Tomorrow is May 1st. For centuries, May 1st has been a holiday.
In the traditional Celtic calendar, May 1st is the beginning of summer. By the time May rolls around, most of the planting has been done. So the days was celebrated with rituals to ensure the fertility of the fields and the livestock. Life literally depended on the fruitfulness of the harvest. Later celebrations included maypoles, feasts, and fairs as a brief break after the hard work of plowing and planting.
By the early 1900s, May Day was celebrated as a Day for Workers — sort of like the original intent of Labor Day (which has now become a celebration of the end of summer). This observance was co-opted by communist governments who used it as an excuse for displays of military might. But still today, many countries celebrate their version of Labor Day on May 1st. To counteract the communist influence, Pope Pius XII made it the memorial of Saint Joseph the Worker. This memorial made it a way to celebrate workers without accepting the atheism and abuses of communism.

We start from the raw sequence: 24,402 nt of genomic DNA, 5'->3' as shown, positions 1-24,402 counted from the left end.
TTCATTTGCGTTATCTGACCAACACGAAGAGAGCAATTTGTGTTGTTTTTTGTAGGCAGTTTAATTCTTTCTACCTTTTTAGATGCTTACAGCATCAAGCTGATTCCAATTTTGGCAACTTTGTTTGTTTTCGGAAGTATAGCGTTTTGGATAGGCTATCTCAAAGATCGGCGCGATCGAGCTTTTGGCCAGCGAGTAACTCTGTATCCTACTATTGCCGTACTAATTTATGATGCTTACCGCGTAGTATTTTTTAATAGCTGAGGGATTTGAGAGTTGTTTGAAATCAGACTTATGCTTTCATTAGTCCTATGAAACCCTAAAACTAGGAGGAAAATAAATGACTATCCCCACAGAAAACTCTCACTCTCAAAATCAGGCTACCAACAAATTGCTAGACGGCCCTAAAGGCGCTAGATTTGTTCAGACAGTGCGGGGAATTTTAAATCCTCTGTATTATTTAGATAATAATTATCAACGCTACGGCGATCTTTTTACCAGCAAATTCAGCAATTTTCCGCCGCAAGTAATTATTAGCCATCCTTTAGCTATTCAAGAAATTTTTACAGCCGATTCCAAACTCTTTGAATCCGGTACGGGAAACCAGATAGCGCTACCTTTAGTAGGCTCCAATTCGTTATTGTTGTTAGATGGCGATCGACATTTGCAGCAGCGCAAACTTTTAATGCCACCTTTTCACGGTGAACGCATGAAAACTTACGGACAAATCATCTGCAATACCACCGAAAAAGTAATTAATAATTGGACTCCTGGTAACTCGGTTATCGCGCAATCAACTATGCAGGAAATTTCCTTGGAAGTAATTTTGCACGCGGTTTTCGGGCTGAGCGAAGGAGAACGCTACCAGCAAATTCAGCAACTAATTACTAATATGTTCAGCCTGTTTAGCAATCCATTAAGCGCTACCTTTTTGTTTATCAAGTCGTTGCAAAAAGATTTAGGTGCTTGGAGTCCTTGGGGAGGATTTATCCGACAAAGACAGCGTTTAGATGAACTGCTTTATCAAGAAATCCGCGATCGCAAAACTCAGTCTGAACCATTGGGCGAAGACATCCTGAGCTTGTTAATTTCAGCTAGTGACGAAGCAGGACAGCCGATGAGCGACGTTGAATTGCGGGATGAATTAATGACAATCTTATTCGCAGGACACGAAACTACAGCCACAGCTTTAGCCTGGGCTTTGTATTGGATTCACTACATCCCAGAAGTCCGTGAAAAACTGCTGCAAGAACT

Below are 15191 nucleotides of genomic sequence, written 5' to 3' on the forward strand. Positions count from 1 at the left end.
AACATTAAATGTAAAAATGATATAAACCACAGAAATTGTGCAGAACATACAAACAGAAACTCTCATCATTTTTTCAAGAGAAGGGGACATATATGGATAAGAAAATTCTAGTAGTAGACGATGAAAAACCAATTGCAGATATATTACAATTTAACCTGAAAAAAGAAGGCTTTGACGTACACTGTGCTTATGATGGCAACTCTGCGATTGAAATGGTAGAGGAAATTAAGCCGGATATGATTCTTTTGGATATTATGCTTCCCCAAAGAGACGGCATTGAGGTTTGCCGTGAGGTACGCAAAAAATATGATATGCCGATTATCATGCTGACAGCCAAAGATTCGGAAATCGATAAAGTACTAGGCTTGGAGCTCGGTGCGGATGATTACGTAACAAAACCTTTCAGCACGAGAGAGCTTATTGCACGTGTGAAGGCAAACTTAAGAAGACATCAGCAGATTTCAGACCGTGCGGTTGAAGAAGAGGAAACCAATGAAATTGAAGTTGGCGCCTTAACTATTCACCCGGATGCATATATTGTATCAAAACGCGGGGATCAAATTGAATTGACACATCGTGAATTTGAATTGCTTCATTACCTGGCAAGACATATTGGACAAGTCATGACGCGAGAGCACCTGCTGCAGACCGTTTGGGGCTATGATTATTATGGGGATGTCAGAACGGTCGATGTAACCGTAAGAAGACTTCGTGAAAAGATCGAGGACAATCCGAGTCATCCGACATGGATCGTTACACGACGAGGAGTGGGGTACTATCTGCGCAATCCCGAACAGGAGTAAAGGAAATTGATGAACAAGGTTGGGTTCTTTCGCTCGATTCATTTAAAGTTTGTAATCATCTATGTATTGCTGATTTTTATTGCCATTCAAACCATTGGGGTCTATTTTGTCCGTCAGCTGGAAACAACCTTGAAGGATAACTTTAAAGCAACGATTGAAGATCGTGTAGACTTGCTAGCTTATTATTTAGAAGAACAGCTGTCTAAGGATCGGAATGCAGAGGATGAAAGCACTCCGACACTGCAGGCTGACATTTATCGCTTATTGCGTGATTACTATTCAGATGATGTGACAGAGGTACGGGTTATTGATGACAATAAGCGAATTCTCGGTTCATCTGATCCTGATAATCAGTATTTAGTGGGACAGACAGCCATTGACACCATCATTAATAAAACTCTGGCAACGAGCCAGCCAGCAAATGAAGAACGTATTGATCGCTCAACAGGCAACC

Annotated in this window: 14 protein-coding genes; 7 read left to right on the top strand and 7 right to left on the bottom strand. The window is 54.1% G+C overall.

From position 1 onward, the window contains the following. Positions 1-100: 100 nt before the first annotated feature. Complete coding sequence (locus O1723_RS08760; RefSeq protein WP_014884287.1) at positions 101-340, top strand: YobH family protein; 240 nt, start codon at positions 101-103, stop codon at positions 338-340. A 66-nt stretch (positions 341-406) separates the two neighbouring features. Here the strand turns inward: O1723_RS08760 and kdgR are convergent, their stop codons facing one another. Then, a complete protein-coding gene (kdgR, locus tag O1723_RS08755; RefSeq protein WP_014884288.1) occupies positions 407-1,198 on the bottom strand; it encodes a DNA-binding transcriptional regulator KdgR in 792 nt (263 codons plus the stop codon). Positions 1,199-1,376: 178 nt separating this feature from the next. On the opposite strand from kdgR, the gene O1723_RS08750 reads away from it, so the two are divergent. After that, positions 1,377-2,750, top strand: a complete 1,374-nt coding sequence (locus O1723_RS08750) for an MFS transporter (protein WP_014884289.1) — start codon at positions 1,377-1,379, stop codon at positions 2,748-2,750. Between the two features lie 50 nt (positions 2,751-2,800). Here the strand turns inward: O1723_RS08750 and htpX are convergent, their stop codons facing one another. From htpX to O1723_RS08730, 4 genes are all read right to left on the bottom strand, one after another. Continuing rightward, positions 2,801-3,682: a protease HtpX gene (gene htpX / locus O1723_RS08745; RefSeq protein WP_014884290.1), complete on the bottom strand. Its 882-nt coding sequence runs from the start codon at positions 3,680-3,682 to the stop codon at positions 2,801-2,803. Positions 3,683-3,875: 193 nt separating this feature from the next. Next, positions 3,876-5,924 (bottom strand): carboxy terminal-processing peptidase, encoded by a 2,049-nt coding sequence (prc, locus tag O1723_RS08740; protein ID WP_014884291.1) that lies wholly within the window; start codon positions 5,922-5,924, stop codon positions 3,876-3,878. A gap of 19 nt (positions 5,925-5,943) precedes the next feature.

So, what does that mean for people in 21st century America? It’s unlikely that we’ll convince folks to change the date of Labor Day. And I’m not sure I want a maypole in my front yard. (Plus, I don’t know enough people to get a good May dance going!) Here are some things you can think about doing: